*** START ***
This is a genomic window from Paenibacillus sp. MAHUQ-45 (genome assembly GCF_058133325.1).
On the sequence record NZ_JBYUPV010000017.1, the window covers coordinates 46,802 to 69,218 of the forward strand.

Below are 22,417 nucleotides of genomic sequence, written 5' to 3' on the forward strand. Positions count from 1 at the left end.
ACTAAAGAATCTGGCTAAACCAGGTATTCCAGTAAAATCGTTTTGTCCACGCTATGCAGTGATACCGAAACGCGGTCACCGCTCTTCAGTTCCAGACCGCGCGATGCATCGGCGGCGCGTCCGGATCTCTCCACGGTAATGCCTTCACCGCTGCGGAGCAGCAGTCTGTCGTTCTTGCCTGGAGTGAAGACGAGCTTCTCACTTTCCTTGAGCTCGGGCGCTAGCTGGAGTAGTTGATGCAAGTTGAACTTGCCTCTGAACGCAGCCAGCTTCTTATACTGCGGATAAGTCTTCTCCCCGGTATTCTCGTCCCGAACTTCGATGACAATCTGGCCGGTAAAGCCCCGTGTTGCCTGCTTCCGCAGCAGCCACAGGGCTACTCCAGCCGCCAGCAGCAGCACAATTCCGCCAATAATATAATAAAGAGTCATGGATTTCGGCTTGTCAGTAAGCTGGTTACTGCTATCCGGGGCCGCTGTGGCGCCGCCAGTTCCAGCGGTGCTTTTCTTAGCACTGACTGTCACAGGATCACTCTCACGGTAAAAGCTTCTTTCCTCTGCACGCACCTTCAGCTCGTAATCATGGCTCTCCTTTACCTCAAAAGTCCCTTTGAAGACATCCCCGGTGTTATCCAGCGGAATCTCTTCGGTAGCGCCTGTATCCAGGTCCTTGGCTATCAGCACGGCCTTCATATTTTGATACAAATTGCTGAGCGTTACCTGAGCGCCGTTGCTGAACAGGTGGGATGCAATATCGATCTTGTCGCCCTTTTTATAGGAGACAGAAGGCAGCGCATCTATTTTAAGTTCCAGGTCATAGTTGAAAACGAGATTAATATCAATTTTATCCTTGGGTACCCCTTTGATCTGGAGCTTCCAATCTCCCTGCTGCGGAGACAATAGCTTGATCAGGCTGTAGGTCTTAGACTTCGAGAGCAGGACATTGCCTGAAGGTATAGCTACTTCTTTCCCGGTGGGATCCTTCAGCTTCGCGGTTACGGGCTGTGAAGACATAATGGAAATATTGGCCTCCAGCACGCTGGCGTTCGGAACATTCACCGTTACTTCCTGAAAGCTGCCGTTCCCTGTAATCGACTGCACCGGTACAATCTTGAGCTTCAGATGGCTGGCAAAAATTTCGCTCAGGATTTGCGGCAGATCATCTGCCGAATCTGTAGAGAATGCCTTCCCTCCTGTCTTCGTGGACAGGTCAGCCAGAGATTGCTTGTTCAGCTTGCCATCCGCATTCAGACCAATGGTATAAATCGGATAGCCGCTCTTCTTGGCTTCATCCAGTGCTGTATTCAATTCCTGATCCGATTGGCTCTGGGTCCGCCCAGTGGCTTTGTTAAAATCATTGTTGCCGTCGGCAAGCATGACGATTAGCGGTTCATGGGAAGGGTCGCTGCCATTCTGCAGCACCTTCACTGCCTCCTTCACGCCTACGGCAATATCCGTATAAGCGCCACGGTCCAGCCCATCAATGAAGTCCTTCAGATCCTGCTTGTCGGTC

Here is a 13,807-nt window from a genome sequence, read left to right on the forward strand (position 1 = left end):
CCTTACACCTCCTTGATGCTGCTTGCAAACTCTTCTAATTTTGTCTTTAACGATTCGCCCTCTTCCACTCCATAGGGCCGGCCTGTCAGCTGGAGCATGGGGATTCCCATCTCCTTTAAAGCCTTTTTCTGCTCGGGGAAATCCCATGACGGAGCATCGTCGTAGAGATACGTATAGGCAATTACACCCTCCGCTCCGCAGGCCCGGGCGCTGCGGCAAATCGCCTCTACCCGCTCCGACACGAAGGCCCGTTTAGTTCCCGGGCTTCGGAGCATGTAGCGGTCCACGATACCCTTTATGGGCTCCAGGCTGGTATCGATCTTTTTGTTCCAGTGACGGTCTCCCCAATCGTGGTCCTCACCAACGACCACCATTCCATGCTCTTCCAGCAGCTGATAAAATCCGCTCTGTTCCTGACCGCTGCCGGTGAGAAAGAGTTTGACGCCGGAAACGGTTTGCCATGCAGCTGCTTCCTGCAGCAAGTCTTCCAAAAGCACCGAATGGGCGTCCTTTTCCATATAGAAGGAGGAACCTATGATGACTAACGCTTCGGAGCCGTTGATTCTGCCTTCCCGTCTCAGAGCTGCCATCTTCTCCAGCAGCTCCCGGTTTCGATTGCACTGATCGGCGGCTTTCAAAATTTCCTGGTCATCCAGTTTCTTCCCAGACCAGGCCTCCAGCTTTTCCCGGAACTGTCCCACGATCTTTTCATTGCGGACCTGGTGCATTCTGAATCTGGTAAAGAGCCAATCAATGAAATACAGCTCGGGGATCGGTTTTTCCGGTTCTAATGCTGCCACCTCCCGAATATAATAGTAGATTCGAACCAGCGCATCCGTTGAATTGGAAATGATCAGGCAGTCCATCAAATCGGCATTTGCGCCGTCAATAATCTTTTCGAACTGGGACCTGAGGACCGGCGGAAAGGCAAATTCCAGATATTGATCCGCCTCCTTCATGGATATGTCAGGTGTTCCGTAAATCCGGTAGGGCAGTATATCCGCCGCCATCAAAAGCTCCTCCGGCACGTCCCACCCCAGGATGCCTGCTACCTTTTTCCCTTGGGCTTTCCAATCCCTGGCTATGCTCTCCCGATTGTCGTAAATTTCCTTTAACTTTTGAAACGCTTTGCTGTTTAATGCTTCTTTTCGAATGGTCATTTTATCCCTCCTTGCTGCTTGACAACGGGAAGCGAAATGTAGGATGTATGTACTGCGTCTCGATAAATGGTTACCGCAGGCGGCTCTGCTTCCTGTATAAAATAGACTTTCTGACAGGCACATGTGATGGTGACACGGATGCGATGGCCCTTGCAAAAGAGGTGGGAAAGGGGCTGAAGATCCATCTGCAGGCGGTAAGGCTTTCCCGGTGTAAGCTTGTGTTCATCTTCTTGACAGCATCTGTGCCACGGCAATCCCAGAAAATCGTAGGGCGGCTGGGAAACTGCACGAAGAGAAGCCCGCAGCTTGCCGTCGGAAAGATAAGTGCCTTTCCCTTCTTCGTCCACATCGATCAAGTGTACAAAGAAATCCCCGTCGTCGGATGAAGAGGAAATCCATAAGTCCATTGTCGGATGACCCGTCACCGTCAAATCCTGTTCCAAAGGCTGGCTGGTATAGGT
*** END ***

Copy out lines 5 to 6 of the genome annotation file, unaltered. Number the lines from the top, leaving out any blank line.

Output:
Here is a 13,807-nt window from a genome sequence, read left to right on the forward strand (position 1 = left end):
CCTTACACCTCCTTGATGCTGCTTGCAAACTCTTCTAATTTTGTCTTTAACGATTCGCCCTCTTCCACTCCATAGGGCCGGCCTGTCAGCTGGAGCATGGGGATTCCCATCTCCTTTAAAGCCTTTTTCTGCTCGGGGAAATCCCATGACGGAGCATCGTCGTAGAGATACGTATAGGCAATTACACCCTCCGCTCCGCAGGCCCGGGCGCTGCGGCAAATCGCCTCTACCCGCTCCGACACGAAGGCCCGTTTAGTTCCCGGGCTTCGGAGCATGTAGCGGTCCACGATACCCTTTATGGGCTCCAGGCTGGTATCGATCTTTTTGTTCCAGTGACGGTCTCCCCAATCGTGGTCCTCACCAACGACCACCATTCCATGCTCTTCCAGCAGCTGATAAAATCCGCTCTGTTCCTGACCGCTGCCGGTGAGAAAGAGTTTGACGCCGGAAACGGTTTGCCATGCAGCTGCTTCCTGCAGCAAGTCTTCCAAAAGCACCGAATGGGCGTCCTTTTCCATATAGAAGGAGGAACCTATGATGACTAACGCTTCGGAGCCGTTGATTCTGCCTTCCCGTCTCAGAGCTGCCATCTTCTCCAGCAGCTCCCGGTTTCGATTGCACTGATCGGCGGCTTTCAAAATTTCCTGGTCATCCAGTTTCTTCCCAGACCAGGCCTCCAGCTTTTCCCGGAACTGTCCCACGATCTTTTCATTGCGGACCTGGTGCATTCTGAATCTGGTAAAGAGCCAATCAATGAAATACAGCTCGGGGATCGGTTTTTCCGGTTCTAATGCTGCCACCTCCCGAATATAATAGTAGATTCGAACCAGCGCATCCGTTGAATTGGAAATGATCAGGCAGTCCATCAAATCGGCATTTGCGCCGTCAATAATCTTTTCGAACTGGGACCTGAGGACCGGCGGAAAGGCAAATTCCAGATATTGATCCGCCTCCTTCATGGATATGTCAGGTGTTCCGTAAATCCGGTAGGGCAGTATATCCGCCGCCATCAAAAGCTCCTCCGGCACGTCCCACCCCAGGATGCCTGCTACCTTTTTCCCTTGGGCTTTCCAATCCCTGGCTATGCTCTCCCGATTGTCGTAAATTTCCTTTAACTTTTGAAACGCTTTGCTGTTTAATGCTTCTTTTCGAATGGTCATTTTATCCCTCCTTGCTGCTTGACAACGGGAAGCGAAATGTAGGATGTATGTACTGCGTCTCGATAAATGGTTACCGCAGGCGGCTCTGCTTCCTGTATAAAATAGACTTTCTGACAGGCACATGTGATGGTGACACGGATGCGATGGCCCTTGCAAAAGAGGTGGGAAAGGGGCTGAAGATCCATCTGCAGGCGGTAAGGCTTTCCCGGTGTAAGCTTGTGTTCATCTTCTTGACAGCATCTGTGCCACGGCAATCCCAGAAAATCGTAGGGCGGCTGGGAAACTGCACGAAGAGAAGCCCGCAGCTTGCCGTCGGAAAGATAAGTGCCTTTCCCTTCTTCGTCCACATCGATCAAGTGTACAAAGAAATCCCCGTCGTCGGATGAAGAGGAAATCCATAAGTCCATTGTCGGATGACCCGTCACCGTCAAATCCTGTTCCAAAGGCTGGCTGGTATAGGT